Your ancestors are telling their stories even when it feels like they are hiding from you in the records. Researching them feels more like a game of hide and seek than research sometimes.
Still…..I contend that our ancestors are telling us their stories in the records. In fact, they are often shouting them. We (read that as “I”) as researchers do not always listen.
We (again, read that as “I”) fail to hear what our ancestors are telling us through the records.
Why do we not “listen” to our ancestors?
We are in a hurry. (There is no condemnation here! I struggle, too!) When I just started out researching my ancestors, I was so excited about “collecting” ancestors and names for my tree. Once I had one generation filled out, I quickly moved onto the next one back. Because of that I missed learning about my ancestors themselves, and I missed important clues about the family’s history.
I created my own genealogical brick walls simply because I failed to get to know my ancestors.
I now approach my genealogical research a bit differently and encourage you to do the same.
Get to know your ancestors. “Visit” with them. As we say in the South, “Sit a spell.” I hear what you are saying. “What does this look like in terms of the research process?”
1. Gather the basic information. BMD (birth, marriage, death) records, census records, land records, will and estate records.
We are all familiar with these types of records. To get to know your ancestors, you need to really read the their documents.
2. Step away from your research.
Yes, this is a bit unconventional, but you’ll be glad you did. Go for a run/walk. Sit on the deck or in your favorite comfy chair. Wash the dishes, if you must.
Think about Why the records was created. Why was your ancestor is in that document?
Who else is named in that document?
When and Where is the record created? How does that fit into your ancestor’s timeline?
Pay attention to new revelations and new questions that arise.
3. Head back to your research and follow-up on any new questions or clues that came to light.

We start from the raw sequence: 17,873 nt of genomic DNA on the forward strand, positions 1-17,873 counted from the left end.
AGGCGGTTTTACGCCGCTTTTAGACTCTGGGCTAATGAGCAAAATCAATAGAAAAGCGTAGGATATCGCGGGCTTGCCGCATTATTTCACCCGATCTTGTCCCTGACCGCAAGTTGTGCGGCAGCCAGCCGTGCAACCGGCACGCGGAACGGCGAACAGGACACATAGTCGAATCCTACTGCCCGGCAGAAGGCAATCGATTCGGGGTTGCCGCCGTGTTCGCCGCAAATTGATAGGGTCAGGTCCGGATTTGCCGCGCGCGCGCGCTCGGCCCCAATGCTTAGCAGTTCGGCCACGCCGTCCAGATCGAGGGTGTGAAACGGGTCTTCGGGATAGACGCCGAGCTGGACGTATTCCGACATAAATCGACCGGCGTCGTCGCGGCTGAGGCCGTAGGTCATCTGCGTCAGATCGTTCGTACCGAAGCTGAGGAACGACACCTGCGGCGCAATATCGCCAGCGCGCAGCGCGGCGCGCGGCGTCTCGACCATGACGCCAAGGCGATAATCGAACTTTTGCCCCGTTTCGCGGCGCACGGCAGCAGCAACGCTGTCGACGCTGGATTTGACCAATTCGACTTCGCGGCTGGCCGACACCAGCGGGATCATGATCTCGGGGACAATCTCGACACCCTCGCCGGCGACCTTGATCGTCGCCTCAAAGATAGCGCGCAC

Let me show you what this process looked in the research of Langley Talbot and Sarah Blanks of Halifax County, VA (my GGGG Grandparents).
Step 1: Gathering the basics. The Background: Oral history, the Family Bible and the census records all supported Sarah Blanks (1800-1870) was the wife of Langley Talbot (1796-1880). Langley was the son of David G. Talbot of Campbell County, VA. Langley and Sarah had several children including John B Talbot (my GGG grandfather).
In 1850 in Campbell County, VA, David Talbot penned his will. In that will, Langley Talbot is named as his son. David Talbot went on to make a provision for “Langley’s children by Sarah Blanks born after 1823″. Huh? That’s an unusual way to refer to his grandchildren. But …. okay.
The will also indicated Langley had gambling problems. [David Talbot was very blunt in his feelings for his children and their spouses.]
I am ashamed to say I just read right over all of that and kept on going in my pursuit of Talbott ancestors. It was several years later when I read David Talbot’s will again.
This time I recognized the wording could indicate something unusual about Langley and Sarah’s relationship, but could not readily come up with any reason for the wording.
Step 2. Step away from the records. Since it was a beautiful spring day, I went for a run.
While I ran, I pondered Langley and Sarah. Did Langley have 1 or more other wives? Did he have children by mistresses? Was Sarah really his mistress? Could there be other unknown children by Sarah or other women? Where else could I search for evidence of a marriage or non-marriage? Just who was Sarah Blanks? So many possibilities….
Back home I made a research plan that involved a trip to the Halifax County, VA courthouse. I needed to get into the court records.
3. Go back to the records. The Halifax County, VA court orders solved the mystery of the will’s wording. A court order was discovered calling Langley Talbot and Sarah Blanks to appear before the grand just of Halifax County for living in open adultery within the past 12 months. The order was dated 1841. So, yikes! Langley and Sarah began a relationship approximately 1823 and by the 1850 will of David Talbot never actually married. Essentially, they had a common law marriage, though there was no such designation at that time.
Why did they never marry? The answer to that question is not clear, but…..
….Remember that Langley had gambling issues? Court records show Langley was sued a number of times over his debts. He eventually lost all his lands when the court seized and sold all of his properties to pay off his debts. He died shortly after being listed on the 1880 Halifax County indigent list.
If I had stopped at the information found in David G Talbot’s will, I would have missed Langley and Sarah’s story. I would have missed learning about their characters. I would have failed to continue my search for the rest of their children. I would still have had my direct line and my tree would have been correct, but I would have missed what made my ancestors interesting.
Oh….and don’t underestimate the power of Langley and Sarah’s story to pique the interest of both the younger and older generations in the family! Gambling issues and adultery….that raised a few eyebrows!
Pin this post for future reference!